NEW DELHI: In the night of July 10, as reports of the terror strike on Amarnath pilgrims trickled in, the Prime Minister called an emergency meeting at his office. Over the next hours, Narendra Modi, national security adviser Ajit Doval, as well as officials from Gujarat, J& K and four central ministries chalked out plans to deal with the immediate aftermath of the attack that left seven dead, senior officials familiar with the matter told ET.
Evacuate the affected pilgrims, ensure that the injured get the best possible treatment, airlift the bodies of the dead to their home states and confirm that there is no backlash of the attack anywhere in the country — this was what Modi wanted his administration to focus on, said the officials, who spoke on the condition of anonymity. Decisions, he told the officials, should be quick.
That night, officials at the PMO and Gujarat government went through a list of 30 communally sensitive spots in the state. Neighbouring Maharashtra, Madhya Pradesh and Rajasthan were sounded out, too. The PM also took a review of the security arrangements in Gujarat.
Extra forces were deployed at important installations. Also, immediately after the meeting, the capital was put on high alert and states where the Kanwar yatra is going on were asked to be extremely careful. “The instructions were clear that there could be reactions but none of them should be allowed to flare off,” an official said.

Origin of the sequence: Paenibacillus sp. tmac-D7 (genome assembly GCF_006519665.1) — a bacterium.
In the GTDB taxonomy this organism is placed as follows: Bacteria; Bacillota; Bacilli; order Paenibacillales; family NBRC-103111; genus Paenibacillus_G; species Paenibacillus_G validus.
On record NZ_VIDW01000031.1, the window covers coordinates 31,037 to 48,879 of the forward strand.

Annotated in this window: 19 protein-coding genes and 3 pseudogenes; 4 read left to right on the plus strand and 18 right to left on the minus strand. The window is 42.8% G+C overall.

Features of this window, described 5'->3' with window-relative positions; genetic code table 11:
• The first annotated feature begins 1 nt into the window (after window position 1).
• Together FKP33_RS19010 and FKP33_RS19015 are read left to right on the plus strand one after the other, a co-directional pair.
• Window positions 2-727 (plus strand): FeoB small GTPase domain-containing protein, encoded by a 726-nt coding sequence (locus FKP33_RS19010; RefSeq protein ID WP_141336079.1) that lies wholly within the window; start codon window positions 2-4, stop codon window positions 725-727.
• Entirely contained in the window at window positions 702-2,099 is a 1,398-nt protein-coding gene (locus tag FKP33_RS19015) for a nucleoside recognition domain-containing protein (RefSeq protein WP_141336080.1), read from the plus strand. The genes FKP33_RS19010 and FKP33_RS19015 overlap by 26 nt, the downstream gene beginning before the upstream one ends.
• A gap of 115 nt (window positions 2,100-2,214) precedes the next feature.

The terror attack stirred up protests across the country, including the Kashmir Valley. But there were no reports of violence. The rescue operations also went without any hitch.
While NSA Doval was himself supervising the rescue operations, key officials of J&K, Gujarat, the PMO and the ministries of home, defence, health and external affairs stayed up till 3 am on Tuesday morning, finalising logistics to airlift the injured. Weather conditions were not suitable to shift them out of the valley, but the government was determined to give them the best medical care without any delay.
Five of the seven killed hailed from Gujarat. The other two were from Maharashtra. “It was decided not to bring the bodies or the injured pilgrims to Delhi, but to send to Surat directly because the PM wanted the best treatment is given to the injured people. And, he wanted them to be in the surroundings they would be the most comfortable in — their own state, amid their families,” an official said. The home and defence ministries were mobilised to make sure the aircraft was arranged as soon as possible, he said, adding: “By 1am in the night, we had all details in hand so that the efforts could start at the break of dawn.”
To ensure efficient management of the situation, it was decided that the injured would be given free treatment at Surat’s Kiran Hospital, which was informed about the plan in advance. The PM instructed that a team of expert doctors and ambulances station at the Surat airport so that there was no delay.
“From getting the caskets ready to contacting the families who had lost their relatives in the tragedy, the PM was clear — he didn’t want the families to suffer more on any account,” an official said.